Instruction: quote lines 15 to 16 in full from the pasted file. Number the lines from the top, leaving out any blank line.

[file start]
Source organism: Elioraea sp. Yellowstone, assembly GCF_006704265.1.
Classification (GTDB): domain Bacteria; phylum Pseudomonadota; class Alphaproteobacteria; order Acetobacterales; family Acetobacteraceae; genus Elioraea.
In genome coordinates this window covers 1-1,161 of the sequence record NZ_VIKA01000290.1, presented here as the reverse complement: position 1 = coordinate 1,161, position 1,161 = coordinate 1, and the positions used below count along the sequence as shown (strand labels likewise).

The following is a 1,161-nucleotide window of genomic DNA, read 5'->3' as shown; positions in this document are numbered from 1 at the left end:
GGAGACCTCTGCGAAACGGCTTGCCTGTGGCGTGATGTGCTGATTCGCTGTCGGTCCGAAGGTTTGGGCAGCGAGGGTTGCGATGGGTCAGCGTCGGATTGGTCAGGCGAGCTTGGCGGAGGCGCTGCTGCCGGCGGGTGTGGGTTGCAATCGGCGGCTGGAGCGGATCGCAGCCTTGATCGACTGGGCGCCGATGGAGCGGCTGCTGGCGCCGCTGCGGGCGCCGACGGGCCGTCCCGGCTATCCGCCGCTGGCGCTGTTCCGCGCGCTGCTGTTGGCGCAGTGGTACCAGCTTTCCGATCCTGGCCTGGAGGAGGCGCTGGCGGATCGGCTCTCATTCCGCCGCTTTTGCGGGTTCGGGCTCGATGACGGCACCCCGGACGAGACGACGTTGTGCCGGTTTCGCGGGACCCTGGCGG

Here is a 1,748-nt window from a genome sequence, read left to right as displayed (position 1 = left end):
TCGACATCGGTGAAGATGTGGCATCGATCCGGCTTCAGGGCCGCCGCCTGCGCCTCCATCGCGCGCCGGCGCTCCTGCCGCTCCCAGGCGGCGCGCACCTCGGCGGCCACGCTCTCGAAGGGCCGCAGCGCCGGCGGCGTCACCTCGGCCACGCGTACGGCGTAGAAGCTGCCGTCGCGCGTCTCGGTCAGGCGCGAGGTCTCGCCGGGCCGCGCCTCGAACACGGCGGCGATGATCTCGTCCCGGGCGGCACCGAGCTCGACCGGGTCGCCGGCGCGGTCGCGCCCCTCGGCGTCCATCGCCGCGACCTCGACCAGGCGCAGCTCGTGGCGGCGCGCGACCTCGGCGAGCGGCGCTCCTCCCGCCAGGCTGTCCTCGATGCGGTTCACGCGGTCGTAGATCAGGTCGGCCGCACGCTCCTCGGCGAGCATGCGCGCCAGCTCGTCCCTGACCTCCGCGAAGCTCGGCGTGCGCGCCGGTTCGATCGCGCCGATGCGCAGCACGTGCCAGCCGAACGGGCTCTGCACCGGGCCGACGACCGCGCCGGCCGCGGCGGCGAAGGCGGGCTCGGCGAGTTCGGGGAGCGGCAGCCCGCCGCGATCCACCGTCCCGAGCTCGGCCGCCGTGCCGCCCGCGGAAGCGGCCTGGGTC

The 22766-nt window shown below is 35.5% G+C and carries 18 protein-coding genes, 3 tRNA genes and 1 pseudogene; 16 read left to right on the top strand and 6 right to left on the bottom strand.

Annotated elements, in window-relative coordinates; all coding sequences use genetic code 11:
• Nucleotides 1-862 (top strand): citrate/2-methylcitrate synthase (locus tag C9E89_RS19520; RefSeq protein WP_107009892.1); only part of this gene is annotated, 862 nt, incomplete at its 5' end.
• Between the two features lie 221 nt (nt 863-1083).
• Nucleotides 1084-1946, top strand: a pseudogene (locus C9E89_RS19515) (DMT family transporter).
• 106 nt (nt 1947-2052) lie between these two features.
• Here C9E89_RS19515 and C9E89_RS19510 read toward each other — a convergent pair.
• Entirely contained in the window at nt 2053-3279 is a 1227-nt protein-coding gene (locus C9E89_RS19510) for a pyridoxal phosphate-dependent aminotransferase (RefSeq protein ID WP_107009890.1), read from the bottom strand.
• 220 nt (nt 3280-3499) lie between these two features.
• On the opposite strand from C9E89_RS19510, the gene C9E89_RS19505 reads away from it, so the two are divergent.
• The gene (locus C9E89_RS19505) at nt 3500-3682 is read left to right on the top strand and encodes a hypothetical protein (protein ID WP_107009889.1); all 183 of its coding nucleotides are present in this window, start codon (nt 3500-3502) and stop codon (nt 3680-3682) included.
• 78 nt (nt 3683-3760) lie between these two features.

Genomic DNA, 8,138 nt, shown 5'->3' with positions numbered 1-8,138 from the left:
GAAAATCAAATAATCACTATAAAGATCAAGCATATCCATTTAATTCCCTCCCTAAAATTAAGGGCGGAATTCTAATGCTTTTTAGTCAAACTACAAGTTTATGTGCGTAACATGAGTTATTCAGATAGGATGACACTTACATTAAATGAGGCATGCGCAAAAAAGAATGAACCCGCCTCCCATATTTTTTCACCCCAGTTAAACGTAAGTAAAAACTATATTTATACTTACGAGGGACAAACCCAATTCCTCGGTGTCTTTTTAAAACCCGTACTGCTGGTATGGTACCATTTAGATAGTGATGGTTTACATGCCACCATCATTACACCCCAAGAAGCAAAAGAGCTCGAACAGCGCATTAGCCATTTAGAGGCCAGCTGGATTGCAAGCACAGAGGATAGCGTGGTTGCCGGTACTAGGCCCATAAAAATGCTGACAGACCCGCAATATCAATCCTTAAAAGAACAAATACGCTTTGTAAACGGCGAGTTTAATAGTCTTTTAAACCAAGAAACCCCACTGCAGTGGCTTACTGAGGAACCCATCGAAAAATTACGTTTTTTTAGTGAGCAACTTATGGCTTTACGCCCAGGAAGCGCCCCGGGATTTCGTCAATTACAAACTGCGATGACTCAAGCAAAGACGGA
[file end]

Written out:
• Entirely contained in the window at nt 2053-3279 is a 1227-nt protein-coding gene (locus C9E89_RS19510) for a pyridoxal phosphate-dependent aminotransferase (RefSeq protein ID WP_107009890.1), read from the bottom strand.
• 220 nt (nt 3280-3499) lie between these two features.